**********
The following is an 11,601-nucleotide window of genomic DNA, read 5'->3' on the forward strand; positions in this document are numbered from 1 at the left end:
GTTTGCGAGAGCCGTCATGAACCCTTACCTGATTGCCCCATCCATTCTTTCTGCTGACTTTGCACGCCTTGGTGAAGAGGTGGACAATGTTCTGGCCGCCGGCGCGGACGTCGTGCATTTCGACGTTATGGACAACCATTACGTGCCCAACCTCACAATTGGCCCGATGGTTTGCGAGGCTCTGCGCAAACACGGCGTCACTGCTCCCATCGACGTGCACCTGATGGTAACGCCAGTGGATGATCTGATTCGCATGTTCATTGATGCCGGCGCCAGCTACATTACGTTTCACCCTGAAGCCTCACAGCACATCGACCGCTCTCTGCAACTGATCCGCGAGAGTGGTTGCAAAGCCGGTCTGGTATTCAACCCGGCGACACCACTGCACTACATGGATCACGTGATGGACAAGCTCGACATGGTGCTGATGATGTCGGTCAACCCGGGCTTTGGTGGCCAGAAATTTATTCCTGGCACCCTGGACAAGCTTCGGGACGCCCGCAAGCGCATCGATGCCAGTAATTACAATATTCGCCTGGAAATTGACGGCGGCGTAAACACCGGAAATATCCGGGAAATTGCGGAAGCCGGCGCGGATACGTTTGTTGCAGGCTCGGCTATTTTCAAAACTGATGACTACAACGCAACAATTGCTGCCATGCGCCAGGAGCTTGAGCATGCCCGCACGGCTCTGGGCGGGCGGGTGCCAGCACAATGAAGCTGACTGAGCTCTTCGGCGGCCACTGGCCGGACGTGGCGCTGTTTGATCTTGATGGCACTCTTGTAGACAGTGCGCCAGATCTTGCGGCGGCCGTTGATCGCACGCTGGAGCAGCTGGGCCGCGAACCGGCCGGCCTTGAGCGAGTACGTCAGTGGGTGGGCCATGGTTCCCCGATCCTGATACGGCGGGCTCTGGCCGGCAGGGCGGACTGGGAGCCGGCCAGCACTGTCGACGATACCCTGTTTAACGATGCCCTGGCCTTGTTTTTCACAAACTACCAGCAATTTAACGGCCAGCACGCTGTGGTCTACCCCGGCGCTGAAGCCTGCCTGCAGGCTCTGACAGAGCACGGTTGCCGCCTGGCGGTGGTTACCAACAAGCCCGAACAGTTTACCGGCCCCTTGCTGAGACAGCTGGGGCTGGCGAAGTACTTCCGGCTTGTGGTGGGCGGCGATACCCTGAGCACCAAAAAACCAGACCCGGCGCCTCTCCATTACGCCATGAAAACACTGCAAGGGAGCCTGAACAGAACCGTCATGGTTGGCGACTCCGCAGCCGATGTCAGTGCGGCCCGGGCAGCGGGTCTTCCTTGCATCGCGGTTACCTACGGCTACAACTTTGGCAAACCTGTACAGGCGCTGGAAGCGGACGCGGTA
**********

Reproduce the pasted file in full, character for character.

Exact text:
The following is an 11,601-nucleotide window of genomic DNA, read 5'->3' on the forward strand; positions in this document are numbered from 1 at the left end:
GTTTGCGAGAGCCGTCATGAACCCTTACCTGATTGCCCCATCCATTCTTTCTGCTGACTTTGCACGCCTTGGTGAAGAGGTGGACAATGTTCTGGCCGCCGGCGCGGACGTCGTGCATTTCGACGTTATGGACAACCATTACGTGCCCAACCTCACAATTGGCCCGATGGTTTGCGAGGCTCTGCGCAAACACGGCGTCACTGCTCCCATCGACGTGCACCTGATGGTAACGCCAGTGGATGATCTGATTCGCATGTTCATTGATGCCGGCGCCAGCTACATTACGTTTCACCCTGAAGCCTCACAGCACATCGACCGCTCTCTGCAACTGATCCGCGAGAGTGGTTGCAAAGCCGGTCTGGTATTCAACCCGGCGACACCACTGCACTACATGGATCACGTGATGGACAAGCTCGACATGGTGCTGATGATGTCGGTCAACCCGGGCTTTGGTGGCCAGAAATTTATTCCTGGCACCCTGGACAAGCTTCGGGACGCCCGCAAGCGCATCGATGCCAGTAATTACAATATTCGCCTGGAAATTGACGGCGGCGTAAACACCGGAAATATCCGGGAAATTGCGGAAGCCGGCGCGGATACGTTTGTTGCAGGCTCGGCTATTTTCAAAACTGATGACTACAACGCAACAATTGCTGCCATGCGCCAGGAGCTTGAGCATGCCCGCACGGCTCTGGGCGGGCGGGTGCCAGCACAATGAAGCTGACTGAGCTCTTCGGCGGCCACTGGCCGGACGTGGCGCTGTTTGATCTTGATGGCACTCTTGTAGACAGTGCGCCAGATCTTGCGGCGGCCGTTGATCGCACGCTGGAGCAGCTGGGCCGCGAACCGGCCGGCCTTGAGCGAGTACGTCAGTGGGTGGGCCATGGTTCCCCGATCCTGATACGGCGGGCTCTGGCCGGCAGGGCGGACTGGGAGCCGGCCAGCACTGTCGACGATACCCTGTTTAACGATGCCCTGGCCTTGTTTTTCACAAACTACCAGCAATTTAACGGCCAGCACGCTGTGGTCTACCCCGGCGCTGAAGCCTGCCTGCAGGCTCTGACAGAGCACGGTTGCCGCCTGGCGGTGGTTACCAACAAGCCCGAACAGTTTACCGGCCCCTTGCTGAGACAGCTGGGGCTGGCGAAGTACTTCCGGCTTGTGGTGGGCGGCGATACCCTGAGCACCAAAAAACCAGACCCGGCGCCTCTCCATTACGCCATGAAAACACTGCAAGGGAGCCTGAACAGAACCGTCATGGTTGGCGACTCCGCAGCCGATGTCAGTGCGGCCCGGGCAGCGGGTCTTCCTTGCATCGCGGTTACCTACGGCTACAACTTTGGCAAACCTGTACAGGCGCTGGAAGCGGACGCGGTA